5. Turkish coastguard rescues 120 migrants off western coast

    “Turkey’s coastguard rescued around 120 migrants trying to reach a Greek island on three dinghies early on Friday after they said their passage was blocked by Greek coastguard vessels, Reuters reports.

    Drifting in the darkness in the Aegean Sea and packed into one of the dinghies stranded without a functioning motor, migrants shouted as coastguard vessels approached them off the coast of western Turkey’s Izmir province.

    The migrants, including people from Syria, Afghanistan, Iran and various African countries, held up small children to be rescued first by the crew of the coastguard vessel…”

  6. Turkey’s VP: ‘Turkey’s treatment of refugees lesson of humanity’

    “Turkey has given the world a lesson of humanity by opening its doors and being a safe haven for refugees, the country’s vice president said on Friday.

    Speaking at an event in the southern Mersin province, Turkish Vice President Fuat Oktay strongly criticized Greece for its cruelty towards asylum seekers.

    “Greece is shooting bullets and using tear gas at innocent people,” Oktay said in an address at the inauguration of a hospital, asking: “How does this cruelty conform with the EU’s values?”

    The world would be up in arms if Turkey ever acted the way Greece does today, he added.

    “The effects of the crisis in Syria are obvious but the world still questions our presence in the region,” Oktay noted.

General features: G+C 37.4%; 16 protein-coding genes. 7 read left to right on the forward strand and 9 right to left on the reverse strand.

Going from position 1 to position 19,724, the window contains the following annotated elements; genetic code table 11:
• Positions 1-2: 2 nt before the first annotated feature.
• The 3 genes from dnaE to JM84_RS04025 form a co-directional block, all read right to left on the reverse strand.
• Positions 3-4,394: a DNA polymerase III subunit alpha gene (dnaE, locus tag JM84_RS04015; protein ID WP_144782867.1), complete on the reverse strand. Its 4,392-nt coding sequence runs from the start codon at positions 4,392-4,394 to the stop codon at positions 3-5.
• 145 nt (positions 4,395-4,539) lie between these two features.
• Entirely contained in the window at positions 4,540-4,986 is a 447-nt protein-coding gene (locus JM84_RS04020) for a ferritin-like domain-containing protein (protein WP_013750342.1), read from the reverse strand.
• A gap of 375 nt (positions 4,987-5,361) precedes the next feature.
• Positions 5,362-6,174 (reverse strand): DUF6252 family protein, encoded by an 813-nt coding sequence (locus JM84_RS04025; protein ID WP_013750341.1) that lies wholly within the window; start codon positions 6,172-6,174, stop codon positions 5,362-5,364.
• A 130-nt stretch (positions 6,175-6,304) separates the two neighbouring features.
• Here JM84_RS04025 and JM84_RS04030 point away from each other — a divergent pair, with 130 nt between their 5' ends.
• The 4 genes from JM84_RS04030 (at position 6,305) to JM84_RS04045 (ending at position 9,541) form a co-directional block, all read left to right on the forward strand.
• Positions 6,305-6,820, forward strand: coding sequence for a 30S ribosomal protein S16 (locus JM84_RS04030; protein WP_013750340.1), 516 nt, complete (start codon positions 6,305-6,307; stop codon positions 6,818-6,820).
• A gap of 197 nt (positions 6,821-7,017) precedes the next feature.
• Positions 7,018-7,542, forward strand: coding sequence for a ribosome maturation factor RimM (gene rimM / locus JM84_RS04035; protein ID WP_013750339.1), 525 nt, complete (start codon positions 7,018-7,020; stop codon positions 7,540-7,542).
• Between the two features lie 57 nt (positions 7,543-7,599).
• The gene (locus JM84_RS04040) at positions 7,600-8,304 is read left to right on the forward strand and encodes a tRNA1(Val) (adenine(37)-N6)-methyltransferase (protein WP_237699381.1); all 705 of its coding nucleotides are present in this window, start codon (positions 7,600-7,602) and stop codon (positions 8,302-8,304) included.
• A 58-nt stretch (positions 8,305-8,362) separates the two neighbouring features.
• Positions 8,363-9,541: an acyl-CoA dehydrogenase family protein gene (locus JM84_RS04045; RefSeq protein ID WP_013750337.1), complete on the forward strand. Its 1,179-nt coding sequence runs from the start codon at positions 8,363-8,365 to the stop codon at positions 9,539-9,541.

He said there was no military solution to end the humanitarian catastrophe being witnessed in Syria, stressing that Turkey was always in favor of diplomacy, negotiations, and a political settlement.

    “But we did not hesitate to use force when it was necessary to ensure the security of our borders, fight terrorism, and prevent human suffering,” said Oktay.

    Turkey launched Operation Spring Shield on Feb. 27 after at least 34 Turkish soldiers were martyred in an Assad regime airstrike in Idlib, northwestern Syria.

    Turkish soldiers are working to protect local civilians under a September 2018 deal with Russia, which prohibits acts of aggression in Idlib but was consistently violated by the regime and its allies.

    The operation was also in retaliation to rising regime aggression that led to the displacement of hundreds of thousands of civilians, who took shelter near Turkish borders.

    In the latest Turkish operation, thousands of regime forces and many of its military hardware — including battle tanks, war jets, helicopters, air-defense systems, and howitzers — were neutralized.

    On Thursday, an agreement for a cease-fire in Idlib was reached after an hours-long meeting in Moscow between President Recep Tayyip Erdogan and his Russian counterpart Vladimir Putin.”

  7. Pope issues theme for World Migrants and Refugees Day

    “Pope Francis on Friday released the theme for the 2020 World Day of Migrants and Refugees, which focuses on the need for the pastoral care of internally displaced persons, Vatican news reported.

    The Catholic Church’s World Day of Migrants and Refugees this year is focussing on the pastoral care of internally displaced persons (IDPs), who currently number over 41 million worldwide.